While Europe is being sapped by a brutal energy crisis, one country is radiating positivity.
France announced Tuesday it’s investing €1 billion — $1.2 billion — in nuclear power by the end of the decade, firmly planting itself on the side of the controversial energy source as the country seeks to lead Europe out of its energy woes.
Europe’s current energy crunch, driven by supply shortages, has seen natural gas and power prices soar so high that manufacturers have shut down plants, while nine UK power companies have gone bankrupt.
But France stands à part from the rest of Europe by generating over 70% of its électricité at nuclear plants. That’s protected its industrial firms (and consumers) from severe price increases seen elsewhere. In fact, France is the only G7 country that invests more in nuclear energy than renewables. Now, much to the chagrin of nuclear opponents, it’s doubling down:
- France’s latest investment will go towards building small modular reactors. Basically they’re teeny reactors that can generate 300 MW — enough to power 126,000 homes — and can be pre-manufactured and assembled on site (meaning the technology has high export potential, which is why major firms in China, Russia, the US, and Japan are working on prototypes).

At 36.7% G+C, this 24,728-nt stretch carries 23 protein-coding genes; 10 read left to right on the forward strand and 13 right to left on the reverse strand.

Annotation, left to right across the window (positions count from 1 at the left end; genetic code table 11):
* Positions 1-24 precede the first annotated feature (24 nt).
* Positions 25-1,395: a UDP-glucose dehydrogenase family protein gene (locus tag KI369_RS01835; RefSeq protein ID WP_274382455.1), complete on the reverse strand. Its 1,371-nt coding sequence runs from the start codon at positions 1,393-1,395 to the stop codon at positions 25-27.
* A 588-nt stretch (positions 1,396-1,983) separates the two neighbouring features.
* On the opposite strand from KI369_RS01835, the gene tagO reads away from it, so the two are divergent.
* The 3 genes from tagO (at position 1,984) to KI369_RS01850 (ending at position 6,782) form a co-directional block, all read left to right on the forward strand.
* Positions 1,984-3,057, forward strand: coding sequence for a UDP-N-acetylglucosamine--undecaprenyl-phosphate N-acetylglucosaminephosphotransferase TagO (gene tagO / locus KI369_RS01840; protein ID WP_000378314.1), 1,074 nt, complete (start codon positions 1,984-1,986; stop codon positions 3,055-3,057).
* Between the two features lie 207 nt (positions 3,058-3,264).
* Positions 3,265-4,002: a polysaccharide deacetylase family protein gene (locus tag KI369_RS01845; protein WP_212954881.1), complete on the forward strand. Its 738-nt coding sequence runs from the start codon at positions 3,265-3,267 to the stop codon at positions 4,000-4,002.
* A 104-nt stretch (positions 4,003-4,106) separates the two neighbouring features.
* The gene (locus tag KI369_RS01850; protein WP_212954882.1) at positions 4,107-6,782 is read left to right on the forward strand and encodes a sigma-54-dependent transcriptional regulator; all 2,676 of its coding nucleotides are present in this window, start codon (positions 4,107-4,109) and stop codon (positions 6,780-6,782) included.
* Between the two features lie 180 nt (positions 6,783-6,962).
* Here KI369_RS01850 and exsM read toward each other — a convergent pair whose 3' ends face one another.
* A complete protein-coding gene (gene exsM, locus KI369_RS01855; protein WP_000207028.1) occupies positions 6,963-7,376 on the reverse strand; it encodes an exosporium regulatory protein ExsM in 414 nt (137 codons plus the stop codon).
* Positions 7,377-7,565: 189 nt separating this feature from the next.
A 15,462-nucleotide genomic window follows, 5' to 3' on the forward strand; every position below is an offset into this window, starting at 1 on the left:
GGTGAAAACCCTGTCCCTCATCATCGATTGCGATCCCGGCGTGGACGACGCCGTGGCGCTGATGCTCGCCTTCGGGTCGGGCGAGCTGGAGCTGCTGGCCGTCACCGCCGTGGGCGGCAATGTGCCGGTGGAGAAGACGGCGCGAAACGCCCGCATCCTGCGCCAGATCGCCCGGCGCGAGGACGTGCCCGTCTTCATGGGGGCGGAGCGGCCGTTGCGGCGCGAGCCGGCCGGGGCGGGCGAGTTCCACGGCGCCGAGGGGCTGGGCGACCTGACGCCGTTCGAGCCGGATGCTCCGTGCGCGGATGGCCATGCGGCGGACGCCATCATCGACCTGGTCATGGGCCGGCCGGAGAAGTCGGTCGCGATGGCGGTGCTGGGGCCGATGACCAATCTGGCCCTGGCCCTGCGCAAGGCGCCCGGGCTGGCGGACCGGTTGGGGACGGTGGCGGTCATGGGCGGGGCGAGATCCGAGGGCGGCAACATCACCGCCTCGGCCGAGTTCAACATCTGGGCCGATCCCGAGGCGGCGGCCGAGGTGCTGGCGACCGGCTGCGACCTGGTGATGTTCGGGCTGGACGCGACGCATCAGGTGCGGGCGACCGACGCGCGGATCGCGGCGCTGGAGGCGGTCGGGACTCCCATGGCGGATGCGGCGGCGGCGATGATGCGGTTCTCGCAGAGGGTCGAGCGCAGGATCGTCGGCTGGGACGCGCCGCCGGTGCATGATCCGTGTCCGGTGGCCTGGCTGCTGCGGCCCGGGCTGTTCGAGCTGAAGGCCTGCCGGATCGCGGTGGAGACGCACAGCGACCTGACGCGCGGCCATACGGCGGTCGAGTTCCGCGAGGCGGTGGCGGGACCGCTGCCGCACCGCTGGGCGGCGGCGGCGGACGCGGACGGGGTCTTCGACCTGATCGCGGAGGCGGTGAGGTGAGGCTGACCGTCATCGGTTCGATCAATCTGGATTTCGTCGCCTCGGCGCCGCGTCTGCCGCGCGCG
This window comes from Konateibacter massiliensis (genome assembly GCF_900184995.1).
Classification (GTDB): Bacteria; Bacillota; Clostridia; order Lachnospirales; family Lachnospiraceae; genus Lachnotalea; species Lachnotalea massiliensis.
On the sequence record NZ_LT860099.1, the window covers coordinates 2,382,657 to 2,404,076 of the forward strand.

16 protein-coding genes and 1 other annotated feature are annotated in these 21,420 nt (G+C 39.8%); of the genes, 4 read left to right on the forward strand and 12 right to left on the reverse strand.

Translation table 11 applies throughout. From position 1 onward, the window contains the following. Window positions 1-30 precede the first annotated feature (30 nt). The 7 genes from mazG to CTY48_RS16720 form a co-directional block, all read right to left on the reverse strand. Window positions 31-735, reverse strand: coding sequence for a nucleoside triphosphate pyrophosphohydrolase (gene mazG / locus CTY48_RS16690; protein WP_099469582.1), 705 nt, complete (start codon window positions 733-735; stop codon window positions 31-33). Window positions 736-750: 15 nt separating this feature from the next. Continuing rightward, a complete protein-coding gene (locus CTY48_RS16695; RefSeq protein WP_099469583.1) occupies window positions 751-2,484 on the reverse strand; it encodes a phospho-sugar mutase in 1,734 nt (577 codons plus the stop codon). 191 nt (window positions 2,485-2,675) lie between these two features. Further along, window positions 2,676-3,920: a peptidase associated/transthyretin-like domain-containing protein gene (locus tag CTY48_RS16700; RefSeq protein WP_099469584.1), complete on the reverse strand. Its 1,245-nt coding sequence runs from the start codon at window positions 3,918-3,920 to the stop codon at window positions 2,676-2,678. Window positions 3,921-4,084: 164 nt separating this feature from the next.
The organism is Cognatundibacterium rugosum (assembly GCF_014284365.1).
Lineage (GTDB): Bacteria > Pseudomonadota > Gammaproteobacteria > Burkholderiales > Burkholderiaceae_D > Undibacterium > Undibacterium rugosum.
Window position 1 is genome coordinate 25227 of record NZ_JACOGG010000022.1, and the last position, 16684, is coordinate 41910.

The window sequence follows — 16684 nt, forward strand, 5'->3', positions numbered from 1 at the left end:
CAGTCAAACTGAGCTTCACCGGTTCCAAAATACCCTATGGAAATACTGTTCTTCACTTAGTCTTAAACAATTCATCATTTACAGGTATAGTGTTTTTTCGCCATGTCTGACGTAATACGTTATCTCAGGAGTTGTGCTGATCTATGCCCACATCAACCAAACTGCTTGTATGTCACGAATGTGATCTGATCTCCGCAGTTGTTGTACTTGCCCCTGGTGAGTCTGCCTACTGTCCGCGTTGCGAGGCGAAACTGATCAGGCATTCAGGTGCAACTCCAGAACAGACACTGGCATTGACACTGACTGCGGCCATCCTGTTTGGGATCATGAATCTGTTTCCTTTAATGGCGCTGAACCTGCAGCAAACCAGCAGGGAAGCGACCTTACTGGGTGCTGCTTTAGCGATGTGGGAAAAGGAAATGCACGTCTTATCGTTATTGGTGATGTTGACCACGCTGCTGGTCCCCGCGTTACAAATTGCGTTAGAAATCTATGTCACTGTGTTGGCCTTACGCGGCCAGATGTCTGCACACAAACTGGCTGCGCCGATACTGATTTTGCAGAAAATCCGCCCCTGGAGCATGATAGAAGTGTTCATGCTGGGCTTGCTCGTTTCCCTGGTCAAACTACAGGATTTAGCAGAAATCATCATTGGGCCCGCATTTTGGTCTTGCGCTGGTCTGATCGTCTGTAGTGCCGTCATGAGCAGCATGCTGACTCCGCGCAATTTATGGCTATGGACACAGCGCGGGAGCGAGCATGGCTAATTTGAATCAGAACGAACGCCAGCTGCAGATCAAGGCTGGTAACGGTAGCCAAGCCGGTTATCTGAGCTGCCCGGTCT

- Analysts expect that President Macron will soon announce a much bigger investment to have six conventional nuclear reactors up and running by 2044, at a cost of about $59 billion.
Green Energy or Red Flag?: France also said Tuesday it’s joining a coalition of EU countries, including Finland, Poland, and the Czech Republic, who want nuclear energy — which is emissions free — to be labelled as “green” under EU tax laws. Other countries, notably Germany, are strongly against the proposal, citing nuclear waste.
Is There a French Word for ‘Schadenfreude?’: Germany — which is set to completely phase out nuclear power next year — had to start burning coal during the current energy crisis. And a 2019 UC Berkeley study found the country’s nuclear phase-out has caused CO2 emissions to rise 36 megatons per year, or 5%, resulting in 1,100 annual air pollution deaths.